Student Wellness Center

Welcome to our Student Wellness Center, developed to provide support for our community of creative students. Pursuing higher education can be challenging. We invite you to review and use these resources, including strategies to manage stress and enhance self-care, to support your academic journey.

We encourage students to reach out to their Student Advisors and instructors if they are experiencing anything that could hinder their academic progress. For immediate access to wellness resources, please utilize this page.

NOTE: This resource page is not a substitute for professional mental or medical advice. If you are experiencing an immediate crisis, the fastest way to get help is to call 911 (United States) or your country’s general emergency line. We encourage you to see your physician or mental health provider for specific issues.

Crisis Resources

For some situations, you may need immediate assistance. We have included some nationally recognized help line resources; check out the Crisis Resources provided here.

Worried about police getting involved? Mobile Crisis Teams are a good community-based alternative. The best way to find one is to search online for a mobile crisis team in your city, state, or country.

Disclaimer: Some crisis teams may still request the police or EMTs, depending on the situation.

Helping Others

If you are concerned about someone who is struggling with their mental health, there are some things that you can do to help them through difficult times.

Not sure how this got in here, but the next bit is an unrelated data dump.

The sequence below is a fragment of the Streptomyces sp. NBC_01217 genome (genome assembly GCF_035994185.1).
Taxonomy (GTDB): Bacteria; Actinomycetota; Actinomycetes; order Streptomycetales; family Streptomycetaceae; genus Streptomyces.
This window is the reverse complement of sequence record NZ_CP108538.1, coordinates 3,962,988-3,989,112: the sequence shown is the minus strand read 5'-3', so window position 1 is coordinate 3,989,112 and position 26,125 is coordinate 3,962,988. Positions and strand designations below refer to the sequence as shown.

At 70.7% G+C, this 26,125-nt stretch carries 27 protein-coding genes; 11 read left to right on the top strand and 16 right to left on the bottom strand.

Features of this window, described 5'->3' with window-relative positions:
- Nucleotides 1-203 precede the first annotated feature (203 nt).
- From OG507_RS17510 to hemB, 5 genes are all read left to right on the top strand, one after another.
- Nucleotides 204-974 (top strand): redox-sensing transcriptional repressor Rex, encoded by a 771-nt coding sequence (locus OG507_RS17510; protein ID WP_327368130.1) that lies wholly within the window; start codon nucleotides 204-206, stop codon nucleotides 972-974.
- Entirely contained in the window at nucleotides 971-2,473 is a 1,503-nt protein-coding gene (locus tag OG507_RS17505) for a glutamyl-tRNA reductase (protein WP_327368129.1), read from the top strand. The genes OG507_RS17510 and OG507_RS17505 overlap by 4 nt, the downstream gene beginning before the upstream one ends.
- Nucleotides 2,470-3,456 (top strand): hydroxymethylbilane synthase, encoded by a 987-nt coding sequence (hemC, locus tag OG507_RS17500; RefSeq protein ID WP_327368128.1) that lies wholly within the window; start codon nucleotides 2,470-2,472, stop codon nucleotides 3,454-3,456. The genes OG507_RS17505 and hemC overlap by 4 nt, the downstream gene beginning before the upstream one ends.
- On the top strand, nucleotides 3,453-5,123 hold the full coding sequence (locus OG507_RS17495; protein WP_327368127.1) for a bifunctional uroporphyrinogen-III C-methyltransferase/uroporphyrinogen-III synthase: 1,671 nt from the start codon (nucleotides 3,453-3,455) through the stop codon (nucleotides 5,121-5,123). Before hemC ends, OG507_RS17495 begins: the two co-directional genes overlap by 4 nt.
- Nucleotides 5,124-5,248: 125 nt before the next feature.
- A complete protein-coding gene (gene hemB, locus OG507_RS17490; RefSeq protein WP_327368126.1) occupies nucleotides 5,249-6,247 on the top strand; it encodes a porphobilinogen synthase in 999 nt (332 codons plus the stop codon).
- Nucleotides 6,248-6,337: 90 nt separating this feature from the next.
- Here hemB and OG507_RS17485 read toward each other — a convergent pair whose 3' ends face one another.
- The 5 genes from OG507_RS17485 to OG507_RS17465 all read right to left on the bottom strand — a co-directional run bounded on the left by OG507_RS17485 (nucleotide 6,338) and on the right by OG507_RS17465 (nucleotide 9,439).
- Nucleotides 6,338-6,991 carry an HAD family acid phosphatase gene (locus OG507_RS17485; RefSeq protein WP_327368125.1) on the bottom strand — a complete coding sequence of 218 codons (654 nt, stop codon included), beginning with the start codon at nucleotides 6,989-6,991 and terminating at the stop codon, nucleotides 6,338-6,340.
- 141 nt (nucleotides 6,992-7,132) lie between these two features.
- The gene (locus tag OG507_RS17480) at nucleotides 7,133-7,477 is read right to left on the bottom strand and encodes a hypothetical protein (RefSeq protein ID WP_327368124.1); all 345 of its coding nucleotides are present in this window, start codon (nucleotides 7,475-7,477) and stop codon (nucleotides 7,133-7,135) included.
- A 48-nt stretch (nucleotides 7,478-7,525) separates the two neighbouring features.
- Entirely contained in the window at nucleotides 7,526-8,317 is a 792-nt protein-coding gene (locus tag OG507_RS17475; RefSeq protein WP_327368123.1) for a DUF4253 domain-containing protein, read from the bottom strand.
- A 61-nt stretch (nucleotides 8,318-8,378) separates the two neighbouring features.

You can start by frequently checking in with them, but try not to bring up what’s bothering them too much unless they want to talk about it. Approach communication with a warm, encouraging tone and avoid making the situation about you.

Sometimes someone may not know exactly what they want when you ask them. In this case, you can offer to hang out with them, invite them to an event or gathering, or offer to help them with something like errands, chores, or fixing something. They may still refuse, but keep reassuring them that you love and care about them.

Here are some helpful things to say:

  • “Do you want to talk about it or do you just want to do something fun to take your mind off it?”
  • “I am here for you and I care about you a lot.”
  • “Let me know if you’d like any advice, otherwise I’m happy to listen to what’s bothering you.”
  • “That sounds really difficult and I totally understand why you’re feeling this way. Your feelings are valid.”

Places to Find Help

If you are worried that your friend may seriously hurt themselves or others, you can…

  • Call 988, the national crisis and suicide prevention lifeline
  • Call 911 (US)
  • Offer to take your friend or loved one to a psychiatric urgent care

If you are concerned about police getting involved, there are options! Mobile crisis teams are a very good, community-based alternative. The best way to find one is to search online for mobile crisis teams in your city, state, or country. You can read more about Mobile Crisis Teams (MCT) (NAMI) here and here.

Resources for Supporting a Friend
Worried about someone's mental health? (Rethink Mental Illness, UK)
How to support someone with a mental health problem (Mental Health Foundation)
5 Do's and Dont's of Dealing with Others' Mental Illness (Psych2Go, YouTube)

Managing Stress

Do you feel like you’re constantly “spinning plates”? Between taking care of others, working, being a student, and fitting in time for yourself, it’s easy to let self-care fall by the wayside.